Earlier this year on the Stalag Luft 3 Facebook page, I entered a competition run by Steve Martin. The page is hosted by Ben van Drogenbroek and you may remember that Steve and Ben co-wrote the marvellous book, ‘The Camera Became My Passport Home’ which I wrote about in my previous post. The task was to identify the ‘globe’ on the bed in the background of the image.
I thought it was one of those glass lamp-shades that were often seen in offices etc back in the old days and although I should have termed it a glass globe light diffuser I was the only one who guessed right. Steve promised me a prize and, as I was in Gibraltar at the time, he kept it and sent it to my sister-in-law just before I was due back in the UK so I could collect it from her house.
Imagine my surprise and delight when I found what the packaged contained… various small artefacts that Steve himself collected from the Stalag Luft III site! Not only that but a long and interesting letter AND copies of photographs of Steve’s trip over to Poland and Germany.
Here is a photo of the artefacts with comments taken from Steve’s lovely letter:
(Numbers 1,2,3,4,6) These pottery shards were all found in Stalag Luft III. ‘There existed MANY forms of china dinnerware available to POWs over time. Incredibly, early examples could be rather elegant, yet examples of these were issued to POWs only in 1939 to very early 1941 at best. These ‘elegant’ items included full size, flat and large dinner plates (same size as of today), large tea/coffee pots, a gravy boat combo with an attached ‘over-spill’ platter mounted beneath and square bowls approx depth of 3” and 8”x 8” square.
The largest shard, dated 1940 is the partial base of a coffee/tea mug issued to VERY early POWs. The ‘swastika symbol’ is beneath a marked Luftwaffe flying eagle. Note the ‘Villeroy and Bosch’ logo and name which was a result of Germany taking over France and forcing the company to produce china ware for the Luftwaffe. It appeared, though, that the French rather sabotaged the manufacturing process as the quality was poor…. so poor that initials or numbers could be scratched on the surface.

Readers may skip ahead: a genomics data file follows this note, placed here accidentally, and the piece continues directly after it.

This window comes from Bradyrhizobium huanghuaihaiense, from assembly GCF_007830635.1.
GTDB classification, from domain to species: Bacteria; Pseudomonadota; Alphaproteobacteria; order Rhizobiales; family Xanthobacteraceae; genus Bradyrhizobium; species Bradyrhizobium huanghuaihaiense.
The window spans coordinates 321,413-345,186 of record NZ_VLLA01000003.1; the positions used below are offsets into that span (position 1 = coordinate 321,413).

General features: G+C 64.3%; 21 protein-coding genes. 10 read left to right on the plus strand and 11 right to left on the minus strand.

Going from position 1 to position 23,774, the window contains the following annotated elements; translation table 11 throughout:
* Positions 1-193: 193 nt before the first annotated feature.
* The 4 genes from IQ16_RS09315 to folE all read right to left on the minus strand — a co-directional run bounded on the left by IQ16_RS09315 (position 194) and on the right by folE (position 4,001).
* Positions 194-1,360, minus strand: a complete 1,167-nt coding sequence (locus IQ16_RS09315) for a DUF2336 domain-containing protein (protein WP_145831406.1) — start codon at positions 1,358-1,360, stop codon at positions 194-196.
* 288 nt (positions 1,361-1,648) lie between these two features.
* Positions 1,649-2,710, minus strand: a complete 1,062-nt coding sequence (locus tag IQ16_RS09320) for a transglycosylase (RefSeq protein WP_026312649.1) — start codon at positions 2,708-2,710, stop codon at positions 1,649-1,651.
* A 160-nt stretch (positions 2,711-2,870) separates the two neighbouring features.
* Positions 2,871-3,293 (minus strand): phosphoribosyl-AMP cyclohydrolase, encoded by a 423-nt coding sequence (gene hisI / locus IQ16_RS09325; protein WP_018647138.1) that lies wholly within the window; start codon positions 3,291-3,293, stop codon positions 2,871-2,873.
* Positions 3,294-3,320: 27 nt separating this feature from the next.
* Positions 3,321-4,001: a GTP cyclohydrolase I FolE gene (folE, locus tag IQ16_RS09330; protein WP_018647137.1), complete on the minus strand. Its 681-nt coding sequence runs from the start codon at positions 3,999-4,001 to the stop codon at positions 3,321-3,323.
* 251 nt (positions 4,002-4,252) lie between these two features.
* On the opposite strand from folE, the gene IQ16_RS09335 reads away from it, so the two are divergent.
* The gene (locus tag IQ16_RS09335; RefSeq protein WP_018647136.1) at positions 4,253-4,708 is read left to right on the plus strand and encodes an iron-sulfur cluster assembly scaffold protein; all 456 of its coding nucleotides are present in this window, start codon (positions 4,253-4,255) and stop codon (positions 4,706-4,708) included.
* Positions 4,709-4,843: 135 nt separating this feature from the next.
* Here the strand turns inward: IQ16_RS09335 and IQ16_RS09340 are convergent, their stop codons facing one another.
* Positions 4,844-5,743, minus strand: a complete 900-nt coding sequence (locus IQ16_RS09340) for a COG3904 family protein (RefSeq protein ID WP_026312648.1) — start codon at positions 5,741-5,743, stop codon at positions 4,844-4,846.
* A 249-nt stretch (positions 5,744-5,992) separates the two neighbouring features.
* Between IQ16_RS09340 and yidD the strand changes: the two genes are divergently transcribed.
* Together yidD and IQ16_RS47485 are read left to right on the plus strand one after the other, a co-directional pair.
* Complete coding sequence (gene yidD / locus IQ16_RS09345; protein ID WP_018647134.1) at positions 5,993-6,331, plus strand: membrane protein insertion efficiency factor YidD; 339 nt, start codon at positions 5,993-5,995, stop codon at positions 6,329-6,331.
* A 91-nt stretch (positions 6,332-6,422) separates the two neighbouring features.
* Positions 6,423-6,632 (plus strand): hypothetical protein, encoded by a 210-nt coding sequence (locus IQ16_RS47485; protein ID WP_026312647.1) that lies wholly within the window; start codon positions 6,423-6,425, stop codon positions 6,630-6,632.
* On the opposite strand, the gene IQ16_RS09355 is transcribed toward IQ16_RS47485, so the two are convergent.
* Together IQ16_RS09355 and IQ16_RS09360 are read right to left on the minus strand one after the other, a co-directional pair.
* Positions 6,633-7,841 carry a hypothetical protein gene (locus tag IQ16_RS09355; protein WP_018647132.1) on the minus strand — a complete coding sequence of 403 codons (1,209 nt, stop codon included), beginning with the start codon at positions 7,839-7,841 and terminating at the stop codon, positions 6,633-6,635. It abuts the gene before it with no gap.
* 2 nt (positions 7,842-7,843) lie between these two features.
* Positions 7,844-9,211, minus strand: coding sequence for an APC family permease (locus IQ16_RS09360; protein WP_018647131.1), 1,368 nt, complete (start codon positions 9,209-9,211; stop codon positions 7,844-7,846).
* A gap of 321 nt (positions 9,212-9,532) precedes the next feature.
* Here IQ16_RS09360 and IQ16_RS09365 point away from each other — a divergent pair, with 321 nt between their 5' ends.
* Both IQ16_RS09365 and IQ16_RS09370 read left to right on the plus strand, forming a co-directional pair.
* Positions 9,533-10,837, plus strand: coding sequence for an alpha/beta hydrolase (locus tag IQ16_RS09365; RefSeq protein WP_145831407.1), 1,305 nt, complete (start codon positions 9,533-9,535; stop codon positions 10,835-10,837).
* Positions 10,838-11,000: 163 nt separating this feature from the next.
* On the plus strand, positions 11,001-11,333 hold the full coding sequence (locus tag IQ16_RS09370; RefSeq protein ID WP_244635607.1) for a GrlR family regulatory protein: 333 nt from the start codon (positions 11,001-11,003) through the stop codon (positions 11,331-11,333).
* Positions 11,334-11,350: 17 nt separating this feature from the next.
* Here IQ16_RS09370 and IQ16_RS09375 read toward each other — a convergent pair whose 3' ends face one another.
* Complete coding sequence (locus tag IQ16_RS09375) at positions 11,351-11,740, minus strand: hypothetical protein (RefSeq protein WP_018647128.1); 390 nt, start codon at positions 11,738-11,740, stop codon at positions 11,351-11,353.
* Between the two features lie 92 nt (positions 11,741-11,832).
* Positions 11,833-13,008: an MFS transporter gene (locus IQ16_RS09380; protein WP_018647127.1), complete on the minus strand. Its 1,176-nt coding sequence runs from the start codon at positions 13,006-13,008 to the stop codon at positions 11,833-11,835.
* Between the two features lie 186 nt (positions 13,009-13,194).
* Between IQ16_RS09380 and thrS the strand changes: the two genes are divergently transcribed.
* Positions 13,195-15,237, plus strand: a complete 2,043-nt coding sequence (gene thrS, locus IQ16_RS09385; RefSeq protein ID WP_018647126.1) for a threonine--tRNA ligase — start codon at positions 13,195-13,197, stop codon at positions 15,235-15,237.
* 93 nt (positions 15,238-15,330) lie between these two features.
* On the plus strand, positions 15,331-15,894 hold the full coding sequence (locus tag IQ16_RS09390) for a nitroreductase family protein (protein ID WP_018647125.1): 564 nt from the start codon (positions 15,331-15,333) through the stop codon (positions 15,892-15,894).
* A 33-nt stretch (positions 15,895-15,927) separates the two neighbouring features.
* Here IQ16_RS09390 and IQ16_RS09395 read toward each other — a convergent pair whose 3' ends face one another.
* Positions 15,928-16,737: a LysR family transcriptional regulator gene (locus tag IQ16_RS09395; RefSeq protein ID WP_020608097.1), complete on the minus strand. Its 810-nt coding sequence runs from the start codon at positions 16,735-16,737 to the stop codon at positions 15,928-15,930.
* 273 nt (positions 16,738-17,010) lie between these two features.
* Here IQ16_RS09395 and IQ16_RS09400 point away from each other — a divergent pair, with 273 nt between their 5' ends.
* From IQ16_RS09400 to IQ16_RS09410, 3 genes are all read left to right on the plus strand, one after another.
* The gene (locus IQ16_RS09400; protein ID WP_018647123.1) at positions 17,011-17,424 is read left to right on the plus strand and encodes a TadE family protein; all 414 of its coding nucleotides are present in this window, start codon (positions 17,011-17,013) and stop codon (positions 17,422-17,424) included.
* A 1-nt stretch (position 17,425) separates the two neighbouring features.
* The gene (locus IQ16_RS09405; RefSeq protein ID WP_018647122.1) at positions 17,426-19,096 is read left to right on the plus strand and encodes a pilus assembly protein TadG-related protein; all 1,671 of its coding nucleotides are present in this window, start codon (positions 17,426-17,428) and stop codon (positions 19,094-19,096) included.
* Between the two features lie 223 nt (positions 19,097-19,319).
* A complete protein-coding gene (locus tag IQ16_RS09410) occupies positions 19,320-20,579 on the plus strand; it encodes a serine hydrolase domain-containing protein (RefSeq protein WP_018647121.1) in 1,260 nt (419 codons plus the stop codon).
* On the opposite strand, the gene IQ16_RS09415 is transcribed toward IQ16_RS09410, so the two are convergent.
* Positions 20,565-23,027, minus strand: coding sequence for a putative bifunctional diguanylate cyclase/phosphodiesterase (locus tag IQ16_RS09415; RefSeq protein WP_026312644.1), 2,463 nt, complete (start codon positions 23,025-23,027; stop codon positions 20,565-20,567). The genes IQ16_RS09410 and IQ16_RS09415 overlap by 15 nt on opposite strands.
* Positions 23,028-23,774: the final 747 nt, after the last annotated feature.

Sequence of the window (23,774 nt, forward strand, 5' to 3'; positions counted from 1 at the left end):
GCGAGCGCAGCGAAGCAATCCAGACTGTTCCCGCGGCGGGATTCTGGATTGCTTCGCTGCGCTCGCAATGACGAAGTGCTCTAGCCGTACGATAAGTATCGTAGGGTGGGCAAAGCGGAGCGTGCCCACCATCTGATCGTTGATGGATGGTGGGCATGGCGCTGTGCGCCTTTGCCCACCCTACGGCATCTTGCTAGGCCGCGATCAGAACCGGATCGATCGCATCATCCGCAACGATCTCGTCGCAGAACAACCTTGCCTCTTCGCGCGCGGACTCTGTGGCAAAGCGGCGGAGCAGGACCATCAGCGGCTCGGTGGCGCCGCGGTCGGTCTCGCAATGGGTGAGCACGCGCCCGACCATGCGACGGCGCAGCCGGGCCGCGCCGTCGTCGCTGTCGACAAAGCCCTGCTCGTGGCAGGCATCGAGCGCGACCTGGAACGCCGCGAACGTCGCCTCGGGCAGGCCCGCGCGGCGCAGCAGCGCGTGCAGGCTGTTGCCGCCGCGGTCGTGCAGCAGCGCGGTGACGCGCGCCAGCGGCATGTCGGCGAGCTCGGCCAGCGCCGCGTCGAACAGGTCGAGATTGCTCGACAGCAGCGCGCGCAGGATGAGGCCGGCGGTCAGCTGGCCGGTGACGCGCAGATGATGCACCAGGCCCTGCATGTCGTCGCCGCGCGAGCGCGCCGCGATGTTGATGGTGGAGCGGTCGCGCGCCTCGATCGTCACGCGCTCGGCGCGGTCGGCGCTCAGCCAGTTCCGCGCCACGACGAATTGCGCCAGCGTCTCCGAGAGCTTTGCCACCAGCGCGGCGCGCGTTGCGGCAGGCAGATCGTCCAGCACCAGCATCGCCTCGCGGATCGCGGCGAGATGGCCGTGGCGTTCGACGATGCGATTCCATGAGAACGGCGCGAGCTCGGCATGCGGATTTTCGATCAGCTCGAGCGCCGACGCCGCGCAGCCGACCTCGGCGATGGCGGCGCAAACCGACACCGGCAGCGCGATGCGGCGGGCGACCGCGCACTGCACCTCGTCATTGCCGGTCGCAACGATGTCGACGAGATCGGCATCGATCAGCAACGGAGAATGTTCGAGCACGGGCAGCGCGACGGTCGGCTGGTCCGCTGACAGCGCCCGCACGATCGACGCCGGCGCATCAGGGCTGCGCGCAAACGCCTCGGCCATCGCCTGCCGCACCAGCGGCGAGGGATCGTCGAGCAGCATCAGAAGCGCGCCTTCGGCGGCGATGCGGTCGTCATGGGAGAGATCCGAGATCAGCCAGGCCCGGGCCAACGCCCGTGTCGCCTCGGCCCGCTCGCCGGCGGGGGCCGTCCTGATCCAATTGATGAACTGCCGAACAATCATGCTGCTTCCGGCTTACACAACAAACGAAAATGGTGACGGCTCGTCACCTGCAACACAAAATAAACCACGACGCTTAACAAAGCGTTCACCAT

The oldest piece (3) is dated 1939 and marked ‘Bohemia’ and the smallest (4) has a partial eagle and swastika. Both came from the Kommandandt’s area.
Numbers 5, 7 and 8 are variously part of a comb, doubtless belonging to a former POW. There is the top of a tube of something and Steve’s best guess is that it’s from a tube of paint such as a POW artist would use. The small piece of black plastic is a fragment of a 78rpm record. Apparently, when these broke they were given to the ‘X’ organisation (those involved in the escape attempt) and they were heated up to the point of pliability and made into the casings of water-proof compasses.
The final item in the collection is a phial containing a quantity of sand from the tunnel ‘Harry’ that Steve collected from the site of the old theatre in the compound. It’s from the last 60 feet of Harry. Ex-POW Wally Floody told Steve that the spoil from the last 60 foot or so was dumped under the audience area of the theatre and Steve found the spot when he visited the site!
I was amazed, as you can imagine, when I opened the package and found the items and read Steve’s letter and I’m so pleased that not only did he send the items but also gave so much information! In my next blog entry I’ll scan some of the many, many photos he sent and post them with the information given.
Thank you, Steve, what a wonderful prize and thank you for your dedication in collecting and itemising all these things.